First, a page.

[EDIT: If you want to discover the books from which I learned how to do this, check out this post]

This article is about how to use the VBA Object Model to write better Excel Macros. It will explain:

  1. what the VBA Object model is
  2. what VBA Objects are intuitively
  3. an example of the VBA Object Model by doing a task:
    1. without the object model
    2. with the object model
  4. what are the advantages of using the VBA Object Model
  5. some useful tricks and pitfalls to avoid
  6. a quick wrap up

While I have tried to write this article for someone who only has a basic understanding of Excel VBA, it will help if you have some basic knowledge of object oriented programming. If you find the following confusing, I would advise googling terms like “Basic Introduction to Object Oriented Programming” and poking around until you find a site that helps you understand. I will admit that it has taken me many years to get the grasp that I have now.


So what is the VBA Object Model?

The VBA Object Model is the hierarchy of all of the programming objects in Excel.


Great, what on earth does that mean?

Well, think of every part of Excel that one is used to dealing with as a thing. The workbooks are things. What makes up a workbook? Worksheets mostly, but other things as well such as charts. Each of those worksheets is a thing that helps make up the thing that is the Workbook. One can create variables in Excel VBA that directly refer to these things.


An example of the object model

Now that I have a basic explanation out of the way, I want to say that I am a strong believer that in order to understand programming, one should get to simple code examples as soon as possible. I am going to give two very simple examples below that consist of putting the value 3 in the range “A1:C3”, first using traditional Excel VBA and then using the object model.

To follow the example:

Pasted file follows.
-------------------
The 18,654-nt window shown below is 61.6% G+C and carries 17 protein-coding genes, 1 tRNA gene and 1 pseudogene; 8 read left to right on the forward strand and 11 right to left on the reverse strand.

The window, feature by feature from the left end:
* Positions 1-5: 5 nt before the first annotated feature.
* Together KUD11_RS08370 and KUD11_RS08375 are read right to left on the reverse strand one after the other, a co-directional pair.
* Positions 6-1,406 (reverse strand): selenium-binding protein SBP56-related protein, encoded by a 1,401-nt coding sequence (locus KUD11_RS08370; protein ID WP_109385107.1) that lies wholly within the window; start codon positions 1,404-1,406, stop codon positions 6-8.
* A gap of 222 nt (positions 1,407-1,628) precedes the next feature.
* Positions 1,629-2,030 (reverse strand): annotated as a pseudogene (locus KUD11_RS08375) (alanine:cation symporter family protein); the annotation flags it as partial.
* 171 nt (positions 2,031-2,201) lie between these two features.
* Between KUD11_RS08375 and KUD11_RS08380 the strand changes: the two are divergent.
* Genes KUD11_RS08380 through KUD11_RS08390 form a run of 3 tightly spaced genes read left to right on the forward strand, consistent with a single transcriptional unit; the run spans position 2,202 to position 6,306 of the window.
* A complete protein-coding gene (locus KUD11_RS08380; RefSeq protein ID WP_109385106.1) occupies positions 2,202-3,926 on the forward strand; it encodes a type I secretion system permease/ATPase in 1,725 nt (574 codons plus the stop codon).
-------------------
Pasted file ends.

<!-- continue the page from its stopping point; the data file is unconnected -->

1. Create a new workbook
  2. Save it as “SampleWB.xlsm” – make sure to set the Save As Type to “Excel Macro-Enabled Workbook (*.xlsm)”
  3. Hit Alt-F11 to open VBA
  4. Insert a new module
  5. Copy and paste the two examples below into the module


Without the object model

Please note that you need to click cell “A1” in worksheet “Sheet1” for this example to work.

Sub SimpleObjectExampleNoObj()

ActiveCell.FormulaR1C1 = "3"


Selection.AutoFill Destination:=Range("A1:A3"), Type:=xlFillDefault


Selection.AutoFill Destination:=Range("A1:B3"), Type:=xlFillDefault


End Sub

With the object model

Now, we will try this by declaring every part of the workbook that you will use as an object, including the workbook itself. Please make sure to erase everything in worksheet “Sheet1” before continuing.


Sub SimpleObjectExampleWObj()

Dim wbMacro as Workbook

Dim wsSheet1 as Worksheet

Dim rngA1C2 as Range

Set wbMacro = Workbooks("SampleWB.xlsm")

Set wsSheet1 = wbMacro.Worksheets("Sheet1")

Set rngA1C2 = wsSheet1.Range(wsSheet1.Cells(1,1), wsSheet1.Cells(3,2))

rngA1C2.Value = 3

Set rngA1C2 = Nothing

Set wsSheet1 = Nothing

Set wbMacro = Nothing

End Sub


Now, what did the second set of code do? It has object references that are then set to point to various objects within Excel

wbMacro points to the Workbook SampleWB.xlsm

wsSheet1 points to the worksheet in Workbook SampleWB.xlsm “Sheet1”

rngA1C2 points to the range in the worksheet “Sheet1” “A1:C2”


What are the advantages of this?

The advantages of this are RELIABILITY AND ACCURACY. Using the object model above allows you to say exactly in which workbook you are, exactly in which worksheet in that exact workbook you are, and exactly in which range in that exact worksheet in that exact workbook you are. This allows you to create “click independent” macros. It does not matter what the current active workbook, worksheet, cell, or range is. It does not matter where the user last clicked. The macro will ignore that and do exactly what you want.



Pitfall 1: follow the object hierarchy

When you set object variables equal to objects, you have to do that according to the hierarchy of the objects. In the example above, that hierarchy is the workbook, which contains the worksheet, which contains the range.

  1. Workbook “SampleWB.xlsm” (which contains the …)
  2. Worksheet “Sheet1” (which contains the …)
  3. Range “A1:C2”

Hence, you need to set the workbook variable equal to the workbook object you want first, then the worksheet, and finally the range.

Pitfall 2: You must be as specific as possible, especially with ranges

As well, when one wants to set a range using nothing but the object model, there is a trick of which you must be aware. You would think that the following code would be OK:

Set rngA1C2 = wsSheet1.Range(Cells(1,1),Cells(3,2))

You would be wrong.

Range in this case will not assume Cells refers to the worksheet of which it is a part. Therefore, one needs to indicate which worksheet the cells are as shown here:

Set rngA1C2 = wsSheet1.Range(wsSheet1.Cells(1,1),wsSheet1.Cells(3,2))



The VBA Object model allows one to access the full power of VBA and the methods of Excel. In addition, it greatly increases the accuracy and reliability of using VBA in Excel. However, you will need to really think of every “thing” in Excel as an object and all of the menu options in excel as methods that operate on that thing. While this can confuse at first, the reward is worth it.